Carlos Ghosn and Nissan Motor employees
celebrate addition of 1 million vehicles.

The book is an important record of the incredible feat the people of Nissan achieved. But in addition to recording the past, I believed we also needed something to guide us in the future. That something became the "Nissan Way."

In 2005, a number of executives, including myself, attended a daylong retreat at a camp in Hakone, some 100km southwest of Tokyo, to discuss various ideas. We wanted to create a global code of conduct that the entire Nissan community could embrace. It was based on the idea that, "The power comes from inside" and is divided into five mindsets and five actions that all Nissan employees are expected to demonstrate to this day.

That same year -- 2005 -- was a turning point for both Nissan and myself. In May, I was appointed CEO of Renault. Former Chairman Louis Schweitzer had announced that I would be his successor three years before he stepped down as CEO. He had even wanted me to take the helm prior to 2005, but I asked him to wait because I wanted to concentrate on rebuilding Nissan.

With this promotion, I became the first CEO to simultaneously lead two Fortune 500 companies. This position allowed me to further deepen the relationship between the two automakers through the Renault-Nissan Alliance.

Leading both a French and a Japanese company required a major shift in how and where I spent my time. Until then, I had spent three weeks of each month in Japan and one week on overseas business trips. However, in order to also lead Renault effectively, I needed to reorganize my time: one-third in France, one-third in Japan and the remaining third in the markets where we operate. My family returned to France.

At Nissan, I named a chief operating officer to handle management along with me. I appointed Toshiyuki Shiga, who was then a managing director. Because I now wore two hats, I could not manage Nissan the way I did before. Of course, strategy is ultimately decided by the highest decision-making group, the Executive Committee, which I chaired, but a certain degree of role-sharing was necessary. As I take on the role of Mitsubishi Motors chairman today, I have similarly asked our chief competitive officer, Hiroto Saikawa to step into the role of co-chief executive officer of Nissan.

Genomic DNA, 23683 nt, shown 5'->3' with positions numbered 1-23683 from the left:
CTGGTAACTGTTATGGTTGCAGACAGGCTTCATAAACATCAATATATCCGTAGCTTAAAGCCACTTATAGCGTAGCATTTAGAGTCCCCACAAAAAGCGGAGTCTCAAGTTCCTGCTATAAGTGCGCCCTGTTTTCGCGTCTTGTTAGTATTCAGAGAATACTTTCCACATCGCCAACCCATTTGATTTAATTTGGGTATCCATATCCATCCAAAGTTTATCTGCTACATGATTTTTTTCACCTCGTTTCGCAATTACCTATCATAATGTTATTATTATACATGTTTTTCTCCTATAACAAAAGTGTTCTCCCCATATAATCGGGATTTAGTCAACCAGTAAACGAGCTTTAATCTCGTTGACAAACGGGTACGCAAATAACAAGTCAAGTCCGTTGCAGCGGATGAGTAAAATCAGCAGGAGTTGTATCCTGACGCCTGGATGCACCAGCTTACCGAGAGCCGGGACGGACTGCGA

That said, I still like to be a hands-on manager. I want to know what's happening in the development, production and sales offices, and I make extra time in my schedule to visit them. Even at the top level of an organization -- and maybe even especially then -- there is always something to be gained by seeing and feeling things for yourself. As I take on additional responsibilities as Mitsubishi chairman, I will continue to find time to do these things. To me, if you think there aren't enough hours in a day, you simply aren't maximizing the ones you have.

This portion of My Personal History: Carlos Ghosn was originally posted on Nikkei Asian Review.

Gaining depth with the Renault-Nissan Alliance
Ghosn discovers the challenges and rewards of heading two carmakers

By the year through March 2006, Nissan 180 had ended, and we were in the first year of the next medium-term plan: Nissan Value-Up. For the first time, our recovery was starting to lose momentum. Some attributed this to a bounce-back effect after reaching the Nissan 180 goal of increasing global sales by 1 million vehicles. Other causes seemed to be affecting the industry at large, brought on by emerging technologies, shifting consumer preferences, high oil prices and the entry of new competition from regions like China and India.


Carlos Ghosn, left, and Louis Schweitzer

I wasn't worried. The morale of employees was high, and they continued to work hard toward achieving our next set of goals.

This was my first year as the leader of both Nissan Motor and Renault. I would spend the first week of the month at Renault and the third week at Nissan. In between, I would visit other regions as needed, traveling to the U.S., China, Russia, South America and various European countries.

Serving as the top executive of two large companies simultaneously was unique and especially challenging, but it had its rewards. I had to be constantly mindful that Renault was one company and Nissan was another. Each had its own decision-making body, board of directors, shareholders and so on. We never made a decision about Renault in Tokyo, and we never made a decision about Nissan in Paris. These two companies had nothing in common except the willingness to cooperate in some areas for the good of both. I carried separate briefcases and had separate schedulers; the job organized itself.

The other challenge was making sure to always weigh the interests of Renault and Nissan equally. I allocated my time between the companies 50-50 and made sure it was clearly logged and transparent to all employees.